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Texans tired of the state's culture war receive relocation invitations

Texas opened the door to possible corporate departures – and would-be suitors seem only too pleased to roll out some welcome mats.
Image: Pedestrians pass in front of the Salesforce Tower in New York on  May 30, 2019.
Pedestrians pass in front of the Salesforce Tower in New York on May 30, 2019.Victor J. Blue / Bloomberg via Getty Images

For far-right Republicans, Texas has racked up a series of extraordinary victories in recent months. For example, with the Supreme Court's blessing, Roe v. Wade protections have effectively been eliminated in the Lone Star State. GOP policymakers have made it far more difficult to cast a ballot in Texas elections.

Though it didn't generate as many national headlines, let's also not forget that a new law took effect in Texas last week, allowing any gun owner to carry a handgun – in public – without a permit, license, or safety training. It was around the same time that Republican Gov. Greg Abbott banned "critical race theory," imposed new restrictions on public demonstrations, and banned requirements on mask protections during the pandemic.

The Washington Post's Dana Milbank recently argued, "Texas this week showed us what a post-democracy America would look like."

But while far-right Republicans have had reason to celebrate Texas' many regressive steps, not everyone in the Lone Star State is pleased – and some may be thinking about leaving the state altogether. It's against this backdrop that CNBC had an interesting report late last week:

Salesforce told thousands of employees in a Slack message on Friday that if they and their families are concerned about the ability to access reproductive care in the wake of Texas' aggressive anti-abortion law, the company will help them relocate.

In a message to employees, the company, which did not formally take a position on the state's abortion ban, told employees, "These are incredibly personal issues that directly impact many of us — especially women. We recognize and respect that we all have deeply held and different perspectives. As a company, we stand with all of our women at Salesforce and everywhere."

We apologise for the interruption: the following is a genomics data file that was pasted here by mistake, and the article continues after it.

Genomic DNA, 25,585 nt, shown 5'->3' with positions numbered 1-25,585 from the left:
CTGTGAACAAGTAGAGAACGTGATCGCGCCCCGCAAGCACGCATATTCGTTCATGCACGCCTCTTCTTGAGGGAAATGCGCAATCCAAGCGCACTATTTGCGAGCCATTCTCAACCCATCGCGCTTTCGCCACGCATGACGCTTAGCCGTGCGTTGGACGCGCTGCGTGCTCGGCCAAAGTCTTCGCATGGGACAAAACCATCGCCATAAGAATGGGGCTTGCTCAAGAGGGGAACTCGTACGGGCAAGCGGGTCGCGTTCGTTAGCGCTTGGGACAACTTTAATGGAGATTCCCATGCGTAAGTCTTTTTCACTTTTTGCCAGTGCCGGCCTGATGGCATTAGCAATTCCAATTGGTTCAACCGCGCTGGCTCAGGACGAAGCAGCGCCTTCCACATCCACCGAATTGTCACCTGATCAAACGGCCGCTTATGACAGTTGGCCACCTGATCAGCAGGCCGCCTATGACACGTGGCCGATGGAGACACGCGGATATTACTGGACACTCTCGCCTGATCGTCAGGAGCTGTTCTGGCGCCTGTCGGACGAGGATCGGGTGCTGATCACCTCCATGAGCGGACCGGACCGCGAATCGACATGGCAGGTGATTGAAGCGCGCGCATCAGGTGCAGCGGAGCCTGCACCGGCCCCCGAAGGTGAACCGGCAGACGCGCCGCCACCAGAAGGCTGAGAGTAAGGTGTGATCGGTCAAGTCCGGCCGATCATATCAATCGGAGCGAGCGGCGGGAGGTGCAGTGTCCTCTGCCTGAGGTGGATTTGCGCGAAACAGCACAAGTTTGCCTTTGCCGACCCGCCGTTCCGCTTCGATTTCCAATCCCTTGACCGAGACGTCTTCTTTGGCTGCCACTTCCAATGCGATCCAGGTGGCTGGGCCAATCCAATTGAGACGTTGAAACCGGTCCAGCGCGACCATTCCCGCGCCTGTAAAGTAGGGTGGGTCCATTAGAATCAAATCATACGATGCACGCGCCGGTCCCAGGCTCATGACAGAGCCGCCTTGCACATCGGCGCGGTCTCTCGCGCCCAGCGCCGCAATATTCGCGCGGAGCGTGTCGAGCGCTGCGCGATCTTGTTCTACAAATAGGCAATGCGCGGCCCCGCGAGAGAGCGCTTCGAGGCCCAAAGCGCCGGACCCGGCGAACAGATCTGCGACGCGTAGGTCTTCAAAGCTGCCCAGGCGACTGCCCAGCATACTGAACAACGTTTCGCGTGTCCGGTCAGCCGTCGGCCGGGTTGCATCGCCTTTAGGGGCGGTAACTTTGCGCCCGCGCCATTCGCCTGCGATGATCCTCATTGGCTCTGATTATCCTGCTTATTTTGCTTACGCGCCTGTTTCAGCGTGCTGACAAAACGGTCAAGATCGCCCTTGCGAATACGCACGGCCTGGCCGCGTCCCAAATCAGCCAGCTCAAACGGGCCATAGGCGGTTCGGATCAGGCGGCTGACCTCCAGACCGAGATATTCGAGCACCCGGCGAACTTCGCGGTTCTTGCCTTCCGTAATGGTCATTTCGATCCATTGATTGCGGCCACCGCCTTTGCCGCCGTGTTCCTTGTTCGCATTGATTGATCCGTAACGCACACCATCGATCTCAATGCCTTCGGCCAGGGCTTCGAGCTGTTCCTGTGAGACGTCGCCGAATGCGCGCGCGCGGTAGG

The Salesforce message added, "[I]f you have concerns about access to reproductive healthcare in your state, Salesforce will help relocate you and members of your immediate family."

Time will tell how many employees take advantage of the offer – the company reportedly has thousands of workers based in Texas – but the Salesforce story is part of a larger picture.

The Chicago Tribune reported, for example, that World Business Chicago, the public-private operation that serves as the city's economic development arm, took out a full-page ad in yesterday's Dallas Morning News, "inviting corporations to head north for the warm business climate and stay for the more liberal abortion and voting laws — a swipe at restrictive legislation [Texas] passed on both fronts in recent months."

Among the stated reasons businesses should relocate to Chicago: The city believes in "science to fight COVID-19."

This morning, former Gov. Terry McAuliffe, Virginia's Democratic 2021 gubernatorial nominee, added, "My message to companies like Salesforce is clear: come to Virginia – where we remain open and welcoming, and opposed to dangerous abortion bans that put women's health and lives at risk – all of which Glenn Youngkin would enact as governor."

It's difficult to even guess whether we'll see departures from Texas in any significant numbers, but the state's Republican leaders have certainly opened the door to departures – and would-be suitors seem only too pleased to roll out some welcome mats.